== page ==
Matt and I have officially enjoyed ten years of marital mostly-bliss…. aaand not nearly that many years of marital Christmas-bliss.  Let me give it to y’all straight: Christmases have not always been completely joyous around here.  Learning how to navigate so many families and people and traditions and OH HEY having a husband in ministry has not always been easy.  But I have to admit- I think we may have hit our stride over the past few years.

As I’ve pondered what we’ve actually done right this go ’round, I’ve arrived at a few thoughts.  Enter The Allisons’ Three-Pronged Approach to All Things Christmas.  Sure, the Christmas lights are down, the halls are un-decked, and we’re nearly a week into January, but WHATEVER.  I’m preparing you in advance for what is to come in eleven months.  You’re so welcome.  Here we go:

1.Don’t go crazy.  There will be many people, things, and events vying for your attention and time.  Do not do them all.  Maybe do half.  For instance, my clan places a high value on driving an hour to the middle of no man’s land to eat pre-packaged corndogs and drive through a field of Christmas lights.  SO WE DID IT.  We said “no” to other things so that we could say “yes” to corndogs and good friends and Christmas lights.  This is how it’s done, people.


We also said “yes” to waiting an hour to ride a horse-drawn carriage through the streets of Wake Forest.  Now, this was only a priority for me.  Every other member of my family whined about the entire experience, but that’s only because they’re a very misled group of people and did not have the Christmas spirit within their souls.  So their opinions were nothing to me.  Remember?  Do not go crazy.

IMG_6248Then, there was Christmas at DPAC.  This is a pretty stellar event/show/service that our church puts on in the days leading up to Christmas.

Now, remember, Matt works at church.  He’s a pastor.  This is kind of what he does.  There is no penciling this into our calendar, but it’s well worth it.  This year, close to 12,000 people attended.   And it was phenomenal, per usual.  If you still need a little Christmas right this very minute- or if you’re just in the mood to hear some insanely-talented musicians at work, watch it here.  It won’t disappoint.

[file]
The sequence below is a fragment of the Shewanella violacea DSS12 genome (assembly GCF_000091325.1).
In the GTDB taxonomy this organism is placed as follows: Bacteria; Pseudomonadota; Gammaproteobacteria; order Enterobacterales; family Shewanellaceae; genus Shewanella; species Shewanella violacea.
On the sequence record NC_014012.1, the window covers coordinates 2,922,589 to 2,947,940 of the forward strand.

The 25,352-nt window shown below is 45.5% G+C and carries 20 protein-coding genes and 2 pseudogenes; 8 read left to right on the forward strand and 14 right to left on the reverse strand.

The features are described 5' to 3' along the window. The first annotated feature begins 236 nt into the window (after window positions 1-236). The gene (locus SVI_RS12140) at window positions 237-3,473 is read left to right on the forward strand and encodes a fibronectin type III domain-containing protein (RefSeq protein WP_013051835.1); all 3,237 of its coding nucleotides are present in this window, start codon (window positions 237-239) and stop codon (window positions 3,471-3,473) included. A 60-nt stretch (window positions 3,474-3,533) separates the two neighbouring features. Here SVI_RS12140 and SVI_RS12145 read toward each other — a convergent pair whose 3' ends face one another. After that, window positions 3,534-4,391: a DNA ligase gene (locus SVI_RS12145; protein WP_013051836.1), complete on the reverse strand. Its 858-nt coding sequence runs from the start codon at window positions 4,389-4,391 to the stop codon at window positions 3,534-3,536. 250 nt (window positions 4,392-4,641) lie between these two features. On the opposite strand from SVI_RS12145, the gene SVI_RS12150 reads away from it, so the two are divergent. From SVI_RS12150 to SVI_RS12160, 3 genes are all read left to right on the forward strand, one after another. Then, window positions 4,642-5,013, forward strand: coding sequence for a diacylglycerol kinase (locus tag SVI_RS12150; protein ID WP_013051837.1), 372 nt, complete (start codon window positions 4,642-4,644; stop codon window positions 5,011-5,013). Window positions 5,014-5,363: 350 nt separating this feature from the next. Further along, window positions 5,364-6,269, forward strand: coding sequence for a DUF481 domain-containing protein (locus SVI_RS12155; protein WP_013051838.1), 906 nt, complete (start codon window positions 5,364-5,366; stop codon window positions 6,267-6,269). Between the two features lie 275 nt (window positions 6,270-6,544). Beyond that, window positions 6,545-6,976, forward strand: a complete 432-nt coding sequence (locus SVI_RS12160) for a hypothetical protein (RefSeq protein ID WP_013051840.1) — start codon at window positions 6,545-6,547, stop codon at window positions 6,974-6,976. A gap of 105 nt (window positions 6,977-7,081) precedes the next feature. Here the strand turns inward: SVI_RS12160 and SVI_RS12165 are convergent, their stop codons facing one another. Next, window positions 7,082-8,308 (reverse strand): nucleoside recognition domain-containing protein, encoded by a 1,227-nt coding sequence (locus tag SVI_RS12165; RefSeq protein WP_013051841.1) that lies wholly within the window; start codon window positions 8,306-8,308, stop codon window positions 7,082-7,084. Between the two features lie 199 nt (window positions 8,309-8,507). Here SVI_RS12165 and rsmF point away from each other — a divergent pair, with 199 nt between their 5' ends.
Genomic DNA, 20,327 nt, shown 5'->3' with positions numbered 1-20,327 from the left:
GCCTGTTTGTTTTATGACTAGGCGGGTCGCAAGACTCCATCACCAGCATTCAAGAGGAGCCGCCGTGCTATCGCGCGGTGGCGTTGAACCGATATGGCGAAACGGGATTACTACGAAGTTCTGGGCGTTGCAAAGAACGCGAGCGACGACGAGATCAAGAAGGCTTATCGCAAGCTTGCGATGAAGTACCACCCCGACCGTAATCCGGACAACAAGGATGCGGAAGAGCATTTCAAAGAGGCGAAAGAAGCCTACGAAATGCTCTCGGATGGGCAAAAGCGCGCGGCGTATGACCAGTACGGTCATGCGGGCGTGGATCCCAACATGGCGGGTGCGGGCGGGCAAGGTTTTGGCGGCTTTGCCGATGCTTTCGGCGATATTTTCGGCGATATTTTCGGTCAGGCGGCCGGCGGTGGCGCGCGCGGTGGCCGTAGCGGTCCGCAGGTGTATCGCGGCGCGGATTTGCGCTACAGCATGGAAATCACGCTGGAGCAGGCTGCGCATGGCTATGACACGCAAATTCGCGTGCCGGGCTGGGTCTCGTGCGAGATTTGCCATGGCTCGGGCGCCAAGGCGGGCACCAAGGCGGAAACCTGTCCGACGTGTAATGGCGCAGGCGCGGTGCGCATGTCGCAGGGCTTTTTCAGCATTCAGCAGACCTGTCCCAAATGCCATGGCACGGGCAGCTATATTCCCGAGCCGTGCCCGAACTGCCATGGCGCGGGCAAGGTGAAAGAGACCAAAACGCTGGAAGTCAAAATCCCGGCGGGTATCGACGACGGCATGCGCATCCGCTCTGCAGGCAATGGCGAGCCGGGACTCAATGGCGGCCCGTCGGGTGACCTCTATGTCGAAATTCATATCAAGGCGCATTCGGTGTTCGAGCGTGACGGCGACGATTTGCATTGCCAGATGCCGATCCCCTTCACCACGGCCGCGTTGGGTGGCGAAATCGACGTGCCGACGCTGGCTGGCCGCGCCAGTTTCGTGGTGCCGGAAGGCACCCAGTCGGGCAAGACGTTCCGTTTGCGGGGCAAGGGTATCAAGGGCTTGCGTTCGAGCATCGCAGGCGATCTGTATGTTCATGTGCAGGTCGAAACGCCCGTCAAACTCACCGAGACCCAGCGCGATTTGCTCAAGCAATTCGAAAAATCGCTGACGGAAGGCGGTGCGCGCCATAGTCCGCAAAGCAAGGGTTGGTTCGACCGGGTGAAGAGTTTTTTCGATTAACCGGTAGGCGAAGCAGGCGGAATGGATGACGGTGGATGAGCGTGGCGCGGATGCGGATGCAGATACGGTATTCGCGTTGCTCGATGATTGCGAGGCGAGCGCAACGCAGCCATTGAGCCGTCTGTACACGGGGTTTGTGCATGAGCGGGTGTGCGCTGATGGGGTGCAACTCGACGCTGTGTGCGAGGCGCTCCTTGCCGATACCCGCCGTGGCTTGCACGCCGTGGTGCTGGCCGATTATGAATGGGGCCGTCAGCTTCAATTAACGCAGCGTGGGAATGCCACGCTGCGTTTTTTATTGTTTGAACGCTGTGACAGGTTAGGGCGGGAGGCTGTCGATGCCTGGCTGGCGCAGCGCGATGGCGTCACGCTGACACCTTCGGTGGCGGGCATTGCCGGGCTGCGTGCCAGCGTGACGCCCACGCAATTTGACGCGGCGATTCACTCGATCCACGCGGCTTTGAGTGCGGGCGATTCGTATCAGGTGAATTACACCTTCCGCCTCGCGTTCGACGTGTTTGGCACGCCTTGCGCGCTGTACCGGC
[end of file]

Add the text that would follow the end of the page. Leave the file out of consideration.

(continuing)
There was Elizabeth’s preschool Christmas program.  Which just so happened to be the LAST preschool Christmas program we’ll attend as parents.  (Tear.)


And there was Christmas poker.

You see, all important things.

IMG_6571Moving on.

2. Don’t let your kids go crazy.


Now, this one is a bit trickier because my children always have a small element of crazy within their compact little bodies.  But we’re talking about the “gimmegimmegimme” brand of crazy here.  This year, I tried to keep those glossy-paged toy catalogs out of their hands and didn’t even bother asking them for detailed Christmas lists.  Why?  Because they would’ve WANTED IT ALL AND MORE.


Y’all, we’re not scrooges.  We love to give our kids good gifts!  But I’ve also seen their propensity to obsess over their lists of All Things They Must Have, and I just wasn’t feelin that this year.


Sorry not sorry, kiddos.  I still think you made out just fine.  And look!  You didn’t go crazy!  So, winning!


(We could only avoid the crazy for so long.  It’s inescapable!  It’s IN THE FAMILY, you guys!)


3. Keep Jesus first.

I mean, of course this would be on our list.  We are a PASTOR’S FAMILY, people.  I don’t know what you even expect.

Of course we do our Advent readings.  Daily.  With reverence.  Worshipfully.  Kids pleading for “More Bible! Less Minecraft!” and earnestly begging, “tell me more about prophecy and the incarnation, daddy!!”


Alright, so we tried.

IMG_6290But, hey.  If God came to earth as baby Jesus and was birthed in a dirty stable filled with the cacophony of bleating sheep and mooing cows, I’d like to think He feels right at home in our house of dustballs, far-from-sedate children, and parents aching to see some semblance of peace on earth descend upon their home.  And desperate not to lose their ever-loving minds in the process.